If you live in the Haslemere area and like the idea of working on the Lynchmere Commons and the meadows now and then why not join in with the Volunteer working tasks – you can get more information via the Lynchmerecommons blogsite.

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I’ve been thinking about firewood quite a lot recently – and not just as an excuse to post my favourite view of the commons with my favourite landrover, well one of my favourite landrovers, in the photo. We’re still waiting and hoping for Winter to be overwhelmed by Spring, but despite the longer evenings and the sun higher in the sky it snowed again last week. It’s been the coldest March for at least 50years around here.

With it being so cold we’re still burning a lot of wood and dry firewood is at a premium right now. I’ve ended up burning some of the wood I’d put aside to make my my first charcoal of the season –  it’s never easy to predict just how much firewood you will need each year.

To eke out my supplies I’ll take advantage of any dry seasoned wood I come across. The load of well seasoned Sweet Chestnut in the back of the Landrover had to be removed while I was mending the stock fencing and it seemed a shame to waste it.

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As I’m burning the last of my stored and seasoned dry firewood it’s a very good time to be starting to prepare next years and I’m also trying to get ahead with preparing some wood for my charcoal making through the summer.

Just about any wood will burn once it’s dried out or seasoned though some woods will burn more easily due to their density and smell more attractive as they burn. This is a collection of Beech, Rowan, Birch and Sweet Chestnut being split ready for the sun to season it – provided of course that we do get any sun this year. These are all good firewoods but they are not dry enough to burn efficiently yet and need the summer and strong sunlight to reduce the moisture content.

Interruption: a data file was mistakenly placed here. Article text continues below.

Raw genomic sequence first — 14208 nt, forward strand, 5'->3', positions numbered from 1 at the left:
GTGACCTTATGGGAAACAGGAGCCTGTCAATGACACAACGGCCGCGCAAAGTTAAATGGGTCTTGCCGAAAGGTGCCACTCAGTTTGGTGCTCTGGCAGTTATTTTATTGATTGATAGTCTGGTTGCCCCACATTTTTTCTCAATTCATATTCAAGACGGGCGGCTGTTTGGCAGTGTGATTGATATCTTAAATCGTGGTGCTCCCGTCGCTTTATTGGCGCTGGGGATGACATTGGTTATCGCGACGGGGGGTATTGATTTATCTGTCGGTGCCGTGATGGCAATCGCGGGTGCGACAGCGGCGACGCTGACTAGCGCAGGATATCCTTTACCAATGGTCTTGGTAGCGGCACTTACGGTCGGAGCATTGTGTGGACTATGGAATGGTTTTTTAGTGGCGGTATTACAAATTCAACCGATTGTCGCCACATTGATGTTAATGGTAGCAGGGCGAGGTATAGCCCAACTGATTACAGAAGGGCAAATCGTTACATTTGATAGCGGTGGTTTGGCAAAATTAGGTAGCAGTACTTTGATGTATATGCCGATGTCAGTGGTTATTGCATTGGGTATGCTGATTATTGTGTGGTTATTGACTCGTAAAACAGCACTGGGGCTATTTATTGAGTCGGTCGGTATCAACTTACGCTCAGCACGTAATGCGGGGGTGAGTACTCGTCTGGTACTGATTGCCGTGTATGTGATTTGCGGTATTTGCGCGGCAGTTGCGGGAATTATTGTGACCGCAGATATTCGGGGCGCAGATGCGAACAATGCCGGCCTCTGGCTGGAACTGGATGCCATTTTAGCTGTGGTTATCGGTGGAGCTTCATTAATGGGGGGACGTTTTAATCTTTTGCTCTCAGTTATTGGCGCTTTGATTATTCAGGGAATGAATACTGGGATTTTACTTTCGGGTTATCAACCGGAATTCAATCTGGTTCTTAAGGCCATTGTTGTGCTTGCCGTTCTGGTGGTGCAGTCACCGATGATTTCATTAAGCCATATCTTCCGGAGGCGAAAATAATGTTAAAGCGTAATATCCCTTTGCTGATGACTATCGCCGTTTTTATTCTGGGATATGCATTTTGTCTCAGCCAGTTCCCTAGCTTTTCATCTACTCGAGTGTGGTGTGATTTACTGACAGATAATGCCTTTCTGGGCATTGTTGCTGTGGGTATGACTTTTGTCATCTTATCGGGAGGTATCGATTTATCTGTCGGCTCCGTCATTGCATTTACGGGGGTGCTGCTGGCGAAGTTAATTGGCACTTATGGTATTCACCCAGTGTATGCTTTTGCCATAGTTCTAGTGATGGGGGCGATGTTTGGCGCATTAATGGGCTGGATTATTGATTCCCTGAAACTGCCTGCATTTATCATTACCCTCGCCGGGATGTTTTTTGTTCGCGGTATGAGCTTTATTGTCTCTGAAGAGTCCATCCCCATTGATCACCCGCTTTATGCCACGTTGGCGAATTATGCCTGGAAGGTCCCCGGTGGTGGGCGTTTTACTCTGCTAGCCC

Just to hammer this home – if you try to burn 10Kg of only partially seasoned wood at 30% moisture – then you will have to boil off 3Kg of water. Boiling off the water reduces the temperature and efficiency of your fire as well as condensing with other volatile chemicals in your chimney to form creosote.

Much better to let the summer sun dry your firewood to 20% moisture content or below if possible – but it’s hard to go much drier because of the ambient moisture content in the air. Even if you do dry the wood completely, unless it’s stored in an atmosphere with zero humidity it will start to soak up moisture again quickly.

When the wood is dry enough it will burn much more efficiently and deliver more heat – the volatile chemicals are also more likely to be burnt increasing the efficiency of the burn and reducing the deposits in the chimney.

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Once your wood is drying nicely it needs to be stacked to protect it from the rain – but still allow the sunlight to continue drying it and the wind to blow through it.

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In our climate some kind of roof on the stack is necessary as well as a base to lift the stack off the ground and prevent moisture from wicking up into the wood from the ground. This stack is self supporting in the Bavarian style with a double wall of split logs curved around at the corners. The pallets on top allow an air space for the wood to continue drying and stay dry until it’s needed.

With so many other jobs to attend to it’s hard to give the firewood the attention it deserves. But we’ve struggled to heat our cottage this winter and that’s a good reminder that I need to give my firewood every chance to dry if I want to stay as warm as possible through next winter.